**Balanced Assignment Problem**:

Balanced Assignment Problems are the problems where the number of jobs/tasks is equal to the number of resources. All the above examples fall into the balanced assignment problems.

**Dummy Job/Facility:**

Unlike the balanced assignment problem, a dummy job is a supposed job/facility. Dummy jobs or facilities (with zero time or cost) help us to introduce the unbalanced assignment problem.

**Infeasible Assignment:**

Infeasible assignments problems arise in the assignment cost matrix. We call this assignment infeasible because it occurs in a cell where a certain facility is not capable of doing a specific task. Another condition is when a certain machine has no build-in configuration to perform a task. Here, the solution of the balanced assignment problems must consider the restrictions as well. Such a problem helps us to sort the limitation along with cost and effectiveness. However, if still someone faces any difficulty, he/she can hire best assignment writing services in UK.

**Steps To Use The Hungarian Method For Solving A Balance Assignment Problem:**

The first task in finding the balance assignment problem solution is to count the number of facilities or jobs. For this, you must make a cost table from the problem under study. If they are equal, then you can move to step 2. If not, you have to add a dummy job/facility.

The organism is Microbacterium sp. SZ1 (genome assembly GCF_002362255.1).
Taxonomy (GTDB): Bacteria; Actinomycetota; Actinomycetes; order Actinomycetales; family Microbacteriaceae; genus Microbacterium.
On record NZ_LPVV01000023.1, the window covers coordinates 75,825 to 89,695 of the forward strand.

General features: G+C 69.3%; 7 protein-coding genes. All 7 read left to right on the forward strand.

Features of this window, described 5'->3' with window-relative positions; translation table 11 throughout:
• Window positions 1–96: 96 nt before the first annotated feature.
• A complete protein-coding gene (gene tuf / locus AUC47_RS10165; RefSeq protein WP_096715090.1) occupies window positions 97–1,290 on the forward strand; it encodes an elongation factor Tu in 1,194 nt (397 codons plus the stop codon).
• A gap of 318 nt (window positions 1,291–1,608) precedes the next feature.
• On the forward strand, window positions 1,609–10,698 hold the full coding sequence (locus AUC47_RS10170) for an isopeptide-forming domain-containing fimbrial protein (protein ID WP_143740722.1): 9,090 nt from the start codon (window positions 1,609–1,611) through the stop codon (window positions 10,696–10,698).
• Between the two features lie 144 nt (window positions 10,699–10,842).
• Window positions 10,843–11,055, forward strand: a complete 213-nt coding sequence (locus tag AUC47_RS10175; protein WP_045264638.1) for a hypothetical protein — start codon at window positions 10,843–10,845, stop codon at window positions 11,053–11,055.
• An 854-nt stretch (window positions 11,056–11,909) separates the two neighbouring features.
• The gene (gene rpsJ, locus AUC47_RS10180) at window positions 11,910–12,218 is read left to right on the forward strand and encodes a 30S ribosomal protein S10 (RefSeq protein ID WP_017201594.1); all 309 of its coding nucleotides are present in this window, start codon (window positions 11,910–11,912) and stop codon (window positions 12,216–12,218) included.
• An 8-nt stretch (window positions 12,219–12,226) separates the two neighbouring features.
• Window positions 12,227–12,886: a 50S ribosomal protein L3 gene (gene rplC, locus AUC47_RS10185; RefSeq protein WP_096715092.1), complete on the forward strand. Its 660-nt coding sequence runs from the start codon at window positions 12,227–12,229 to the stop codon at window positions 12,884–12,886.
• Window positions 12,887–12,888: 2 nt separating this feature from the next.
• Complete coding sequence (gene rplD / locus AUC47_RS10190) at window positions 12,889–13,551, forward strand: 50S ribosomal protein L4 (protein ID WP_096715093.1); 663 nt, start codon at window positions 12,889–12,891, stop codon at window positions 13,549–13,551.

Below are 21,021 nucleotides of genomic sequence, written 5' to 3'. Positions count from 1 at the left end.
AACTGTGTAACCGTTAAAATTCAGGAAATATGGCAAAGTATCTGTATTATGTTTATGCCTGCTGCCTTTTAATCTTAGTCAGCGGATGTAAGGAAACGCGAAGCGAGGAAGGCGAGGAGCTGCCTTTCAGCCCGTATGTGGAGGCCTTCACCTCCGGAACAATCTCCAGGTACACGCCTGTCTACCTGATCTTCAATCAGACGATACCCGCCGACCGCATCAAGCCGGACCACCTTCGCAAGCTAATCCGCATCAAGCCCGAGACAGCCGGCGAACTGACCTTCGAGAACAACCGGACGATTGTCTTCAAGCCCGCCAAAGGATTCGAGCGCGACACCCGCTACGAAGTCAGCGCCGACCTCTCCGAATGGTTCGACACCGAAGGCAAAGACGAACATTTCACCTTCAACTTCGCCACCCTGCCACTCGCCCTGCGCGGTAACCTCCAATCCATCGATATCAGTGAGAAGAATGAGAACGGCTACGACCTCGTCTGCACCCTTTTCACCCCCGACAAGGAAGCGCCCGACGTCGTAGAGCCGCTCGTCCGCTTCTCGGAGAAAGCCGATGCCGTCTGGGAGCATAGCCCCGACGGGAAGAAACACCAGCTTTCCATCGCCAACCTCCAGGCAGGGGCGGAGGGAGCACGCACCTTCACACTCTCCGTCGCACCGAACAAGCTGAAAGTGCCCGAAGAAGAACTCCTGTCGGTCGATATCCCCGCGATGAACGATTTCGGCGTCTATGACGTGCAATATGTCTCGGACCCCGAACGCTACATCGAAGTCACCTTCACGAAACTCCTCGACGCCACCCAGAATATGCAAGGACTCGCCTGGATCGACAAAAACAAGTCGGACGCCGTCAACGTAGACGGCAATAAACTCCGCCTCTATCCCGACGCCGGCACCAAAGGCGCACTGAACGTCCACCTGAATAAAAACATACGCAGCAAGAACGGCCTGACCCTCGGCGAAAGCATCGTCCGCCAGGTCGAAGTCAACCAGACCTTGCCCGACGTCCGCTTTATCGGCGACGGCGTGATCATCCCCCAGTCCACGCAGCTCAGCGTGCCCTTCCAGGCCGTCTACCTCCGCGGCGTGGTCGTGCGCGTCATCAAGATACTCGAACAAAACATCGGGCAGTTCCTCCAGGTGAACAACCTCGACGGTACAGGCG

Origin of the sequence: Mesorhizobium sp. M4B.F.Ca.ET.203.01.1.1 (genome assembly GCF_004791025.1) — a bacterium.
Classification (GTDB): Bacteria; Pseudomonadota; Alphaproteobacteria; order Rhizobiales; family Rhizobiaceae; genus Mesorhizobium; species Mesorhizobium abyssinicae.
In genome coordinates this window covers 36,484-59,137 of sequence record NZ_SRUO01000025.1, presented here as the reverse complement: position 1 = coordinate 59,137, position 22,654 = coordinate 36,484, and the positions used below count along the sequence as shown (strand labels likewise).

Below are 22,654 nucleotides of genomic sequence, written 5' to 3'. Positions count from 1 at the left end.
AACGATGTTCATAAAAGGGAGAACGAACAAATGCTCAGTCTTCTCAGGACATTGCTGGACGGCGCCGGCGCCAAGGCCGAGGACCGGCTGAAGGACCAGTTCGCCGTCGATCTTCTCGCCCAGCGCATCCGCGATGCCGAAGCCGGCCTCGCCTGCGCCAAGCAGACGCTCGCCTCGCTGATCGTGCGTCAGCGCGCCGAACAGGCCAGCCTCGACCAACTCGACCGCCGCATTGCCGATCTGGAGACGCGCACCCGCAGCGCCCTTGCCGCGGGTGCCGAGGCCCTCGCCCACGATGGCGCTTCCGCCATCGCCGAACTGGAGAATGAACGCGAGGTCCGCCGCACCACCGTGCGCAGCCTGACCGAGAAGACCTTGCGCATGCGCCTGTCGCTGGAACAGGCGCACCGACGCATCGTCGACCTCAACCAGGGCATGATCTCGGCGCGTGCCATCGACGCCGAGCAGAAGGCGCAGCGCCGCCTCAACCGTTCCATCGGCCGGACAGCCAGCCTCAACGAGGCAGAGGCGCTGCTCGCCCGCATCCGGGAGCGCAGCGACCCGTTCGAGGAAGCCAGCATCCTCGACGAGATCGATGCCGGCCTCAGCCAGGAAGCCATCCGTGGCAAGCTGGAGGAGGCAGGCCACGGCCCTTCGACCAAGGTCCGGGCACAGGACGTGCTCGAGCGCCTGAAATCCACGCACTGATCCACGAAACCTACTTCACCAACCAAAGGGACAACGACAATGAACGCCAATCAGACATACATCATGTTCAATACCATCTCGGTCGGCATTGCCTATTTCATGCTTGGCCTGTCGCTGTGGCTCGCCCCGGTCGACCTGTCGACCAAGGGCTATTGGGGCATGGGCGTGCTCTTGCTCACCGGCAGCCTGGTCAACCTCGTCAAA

**Step 1:**

If the problem under study is unbalanced, add a dummy row or column to turn it into a balanced assignment problem. To do so, you should allot the zero to all cells in the dummy column or row.

**Step 2:**

Step 2 is to find the opportunity cost table. For this, you need to find the smallest element in rows. After locating the smallest number, subtract that number from the other elements of that row. This step will give you a modified matrix from where you again have to locate the smallest number (from column). And subtract the number from all elements of the column. Now, you will have at least one zero value in rows and columns. At this point, you will have an opportunity cost matrix.

**Step 3:**

Step three is to make an assignment in the opportunity cost matrix. For this, observe rows to find one unmarked zero. Take its square and eliminate all other zeros from the same rows or columns. Repeat this step for all columns until all zeros are assigned or stuck to get answer.

**Step 4: **

If the member of the allotted cells is equal to the number of columns in the row, this will be the optimal solution. The total cost of this solution is obtained by adding the original cost figures to the assigned cells.

**Step 5:**

If you got an optimal solution, then stop here. If not, then you have to repeat the procedure with a little modification. Though, these are some general steps that help you to find a correct solution of balanced assignment problems. Further, these steps may differ depending upon the purpose- minimization goals or maximization goals.